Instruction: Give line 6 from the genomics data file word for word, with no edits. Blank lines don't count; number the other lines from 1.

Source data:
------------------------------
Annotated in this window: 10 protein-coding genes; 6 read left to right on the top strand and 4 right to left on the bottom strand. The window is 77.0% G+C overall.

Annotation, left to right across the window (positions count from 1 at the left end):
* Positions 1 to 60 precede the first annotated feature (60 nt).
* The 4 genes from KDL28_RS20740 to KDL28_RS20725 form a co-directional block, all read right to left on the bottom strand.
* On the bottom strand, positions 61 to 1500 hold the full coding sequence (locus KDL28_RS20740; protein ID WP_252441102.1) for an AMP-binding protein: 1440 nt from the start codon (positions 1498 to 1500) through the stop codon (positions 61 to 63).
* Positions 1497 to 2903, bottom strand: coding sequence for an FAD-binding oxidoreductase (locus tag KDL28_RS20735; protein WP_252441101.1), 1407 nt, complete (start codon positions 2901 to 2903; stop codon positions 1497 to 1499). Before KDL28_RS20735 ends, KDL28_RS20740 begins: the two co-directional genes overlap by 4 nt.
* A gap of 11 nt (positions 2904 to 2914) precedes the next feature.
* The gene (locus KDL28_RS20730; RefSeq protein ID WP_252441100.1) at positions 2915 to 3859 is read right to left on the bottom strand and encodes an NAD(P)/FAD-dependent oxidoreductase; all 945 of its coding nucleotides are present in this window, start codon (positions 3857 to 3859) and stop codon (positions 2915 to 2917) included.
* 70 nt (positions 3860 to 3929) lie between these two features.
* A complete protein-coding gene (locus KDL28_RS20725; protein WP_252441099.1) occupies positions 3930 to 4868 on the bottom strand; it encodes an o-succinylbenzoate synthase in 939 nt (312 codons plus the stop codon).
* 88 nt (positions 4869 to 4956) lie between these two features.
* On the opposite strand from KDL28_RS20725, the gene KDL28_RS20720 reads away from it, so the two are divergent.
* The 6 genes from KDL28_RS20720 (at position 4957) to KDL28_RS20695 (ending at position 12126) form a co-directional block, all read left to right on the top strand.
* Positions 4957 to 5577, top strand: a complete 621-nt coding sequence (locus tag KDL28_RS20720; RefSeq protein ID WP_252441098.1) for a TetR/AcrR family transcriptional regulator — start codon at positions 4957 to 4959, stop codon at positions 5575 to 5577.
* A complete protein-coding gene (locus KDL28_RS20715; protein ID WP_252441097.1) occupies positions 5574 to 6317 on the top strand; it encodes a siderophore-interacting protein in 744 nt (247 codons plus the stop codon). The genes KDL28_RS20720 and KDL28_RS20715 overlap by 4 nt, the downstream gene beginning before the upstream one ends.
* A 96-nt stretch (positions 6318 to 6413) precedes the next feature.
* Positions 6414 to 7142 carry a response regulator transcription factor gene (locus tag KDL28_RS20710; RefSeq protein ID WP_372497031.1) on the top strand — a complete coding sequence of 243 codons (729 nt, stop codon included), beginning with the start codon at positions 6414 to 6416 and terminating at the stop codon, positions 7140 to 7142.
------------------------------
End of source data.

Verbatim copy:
* Positions 1497 to 2903, bottom strand: coding sequence for an FAD-binding oxidoreductase (locus tag KDL28_RS20735; protein WP_252441101.1), 1407 nt, complete (start codon positions 2901 to 2903; stop codon positions 1497 to 1499). Before KDL28_RS20735 ends, KDL28_RS20740 begins: the two co-directional genes overlap by 4 nt.